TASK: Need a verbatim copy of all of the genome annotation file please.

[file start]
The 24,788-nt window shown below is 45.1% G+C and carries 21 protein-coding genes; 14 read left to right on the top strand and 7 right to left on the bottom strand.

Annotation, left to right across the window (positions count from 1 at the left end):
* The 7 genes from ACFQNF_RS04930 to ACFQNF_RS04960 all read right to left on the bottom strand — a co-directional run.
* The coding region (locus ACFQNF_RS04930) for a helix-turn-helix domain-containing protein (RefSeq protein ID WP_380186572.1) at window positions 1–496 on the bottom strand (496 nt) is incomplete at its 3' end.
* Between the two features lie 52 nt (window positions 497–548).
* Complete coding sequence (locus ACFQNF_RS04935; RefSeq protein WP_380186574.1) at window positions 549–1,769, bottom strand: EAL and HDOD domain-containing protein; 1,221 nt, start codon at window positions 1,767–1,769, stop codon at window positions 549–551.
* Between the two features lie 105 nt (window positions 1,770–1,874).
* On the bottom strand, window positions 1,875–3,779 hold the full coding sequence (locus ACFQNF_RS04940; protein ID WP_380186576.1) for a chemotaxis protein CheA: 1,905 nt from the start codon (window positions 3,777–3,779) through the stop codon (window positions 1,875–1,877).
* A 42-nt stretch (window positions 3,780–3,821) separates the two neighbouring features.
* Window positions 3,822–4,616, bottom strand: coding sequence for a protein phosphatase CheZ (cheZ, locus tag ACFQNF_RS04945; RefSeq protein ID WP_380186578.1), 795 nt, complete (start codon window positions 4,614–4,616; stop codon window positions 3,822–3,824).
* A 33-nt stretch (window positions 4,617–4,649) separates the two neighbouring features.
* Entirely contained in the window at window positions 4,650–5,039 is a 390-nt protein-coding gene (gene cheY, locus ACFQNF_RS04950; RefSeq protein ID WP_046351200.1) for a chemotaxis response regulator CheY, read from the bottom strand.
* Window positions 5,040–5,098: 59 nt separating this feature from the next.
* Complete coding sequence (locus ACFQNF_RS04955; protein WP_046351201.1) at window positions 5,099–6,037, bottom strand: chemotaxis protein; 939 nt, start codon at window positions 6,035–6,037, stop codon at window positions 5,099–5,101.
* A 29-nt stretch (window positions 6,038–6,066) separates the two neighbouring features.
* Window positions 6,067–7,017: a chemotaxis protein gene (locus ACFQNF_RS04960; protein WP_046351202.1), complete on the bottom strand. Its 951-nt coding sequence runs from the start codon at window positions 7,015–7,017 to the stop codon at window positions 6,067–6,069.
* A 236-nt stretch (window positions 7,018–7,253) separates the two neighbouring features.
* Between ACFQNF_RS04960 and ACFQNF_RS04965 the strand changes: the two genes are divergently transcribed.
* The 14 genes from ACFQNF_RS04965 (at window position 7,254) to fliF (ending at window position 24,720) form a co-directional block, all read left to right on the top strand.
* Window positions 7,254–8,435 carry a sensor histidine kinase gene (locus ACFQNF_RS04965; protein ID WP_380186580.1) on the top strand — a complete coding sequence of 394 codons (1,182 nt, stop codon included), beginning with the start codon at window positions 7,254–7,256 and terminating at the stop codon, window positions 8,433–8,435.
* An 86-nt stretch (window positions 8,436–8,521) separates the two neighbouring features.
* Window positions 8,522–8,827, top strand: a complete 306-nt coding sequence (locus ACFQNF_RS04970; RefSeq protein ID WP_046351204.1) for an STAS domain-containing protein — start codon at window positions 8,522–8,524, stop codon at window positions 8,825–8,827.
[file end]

The 24,788-nt window shown below is 45.1% G+C and carries 21 protein-coding genes; 14 read left to right on the top strand and 7 right to left on the bottom strand.

Annotation, left to right across the window (positions count from 1 at the left end):
* The 7 genes from ACFQNF_RS04930 to ACFQNF_RS04960 all read right to left on the bottom strand — a co-directional run.
* The coding region (locus ACFQNF_RS04930) for a helix-turn-helix domain-containing protein (RefSeq protein ID WP_380186572.1) at window positions 1–496 on the bottom strand (496 nt) is incomplete at its 3' end.
* Between the two features lie 52 nt (window positions 497–548).
* Complete coding sequence (locus ACFQNF_RS04935; RefSeq protein WP_380186574.1) at window positions 549–1,769, bottom strand: EAL and HDOD domain-containing protein; 1,221 nt, start codon at window positions 1,767–1,769, stop codon at window positions 549–551.
* Between the two features lie 105 nt (window positions 1,770–1,874).
* On the bottom strand, window positions 1,875–3,779 hold the full coding sequence (locus ACFQNF_RS04940; protein ID WP_380186576.1) for a chemotaxis protein CheA: 1,905 nt from the start codon (window positions 3,777–3,779) through the stop codon (window positions 1,875–1,877).
* A 42-nt stretch (window positions 3,780–3,821) separates the two neighbouring features.
* Window positions 3,822–4,616, bottom strand: coding sequence for a protein phosphatase CheZ (cheZ, locus tag ACFQNF_RS04945; RefSeq protein ID WP_380186578.1), 795 nt, complete (start codon window positions 4,614–4,616; stop codon window positions 3,822–3,824).
* A 33-nt stretch (window positions 4,617–4,649) separates the two neighbouring features.
* Entirely contained in the window at window positions 4,650–5,039 is a 390-nt protein-coding gene (gene cheY, locus ACFQNF_RS04950; RefSeq protein ID WP_046351200.1) for a chemotaxis response regulator CheY, read from the bottom strand.
* Window positions 5,040–5,098: 59 nt separating this feature from the next.
* Complete coding sequence (locus ACFQNF_RS04955; protein WP_046351201.1) at window positions 5,099–6,037, bottom strand: chemotaxis protein; 939 nt, start codon at window positions 6,035–6,037, stop codon at window positions 5,099–5,101.
* A 29-nt stretch (window positions 6,038–6,066) separates the two neighbouring features.
* Window positions 6,067–7,017: a chemotaxis protein gene (locus ACFQNF_RS04960; protein WP_046351202.1), complete on the bottom strand. Its 951-nt coding sequence runs from the start codon at window positions 7,015–7,017 to the stop codon at window positions 6,067–6,069.
* A 236-nt stretch (window positions 7,018–7,253) separates the two neighbouring features.
* Between ACFQNF_RS04960 and ACFQNF_RS04965 the strand changes: the two genes are divergently transcribed.
* The 14 genes from ACFQNF_RS04965 (at window position 7,254) to fliF (ending at window position 24,720) form a co-directional block, all read left to right on the top strand.
* Window positions 7,254–8,435 carry a sensor histidine kinase gene (locus ACFQNF_RS04965; protein ID WP_380186580.1) on the top strand — a complete coding sequence of 394 codons (1,182 nt, stop codon included), beginning with the start codon at window positions 7,254–7,256 and terminating at the stop codon, window positions 8,433–8,435.
* An 86-nt stretch (window positions 8,436–8,521) separates the two neighbouring features.
* Window positions 8,522–8,827, top strand: a complete 306-nt coding sequence (locus ACFQNF_RS04970; RefSeq protein ID WP_046351204.1) for an STAS domain-containing protein — start codon at window positions 8,522–8,524, stop codon at window positions 8,825–8,827.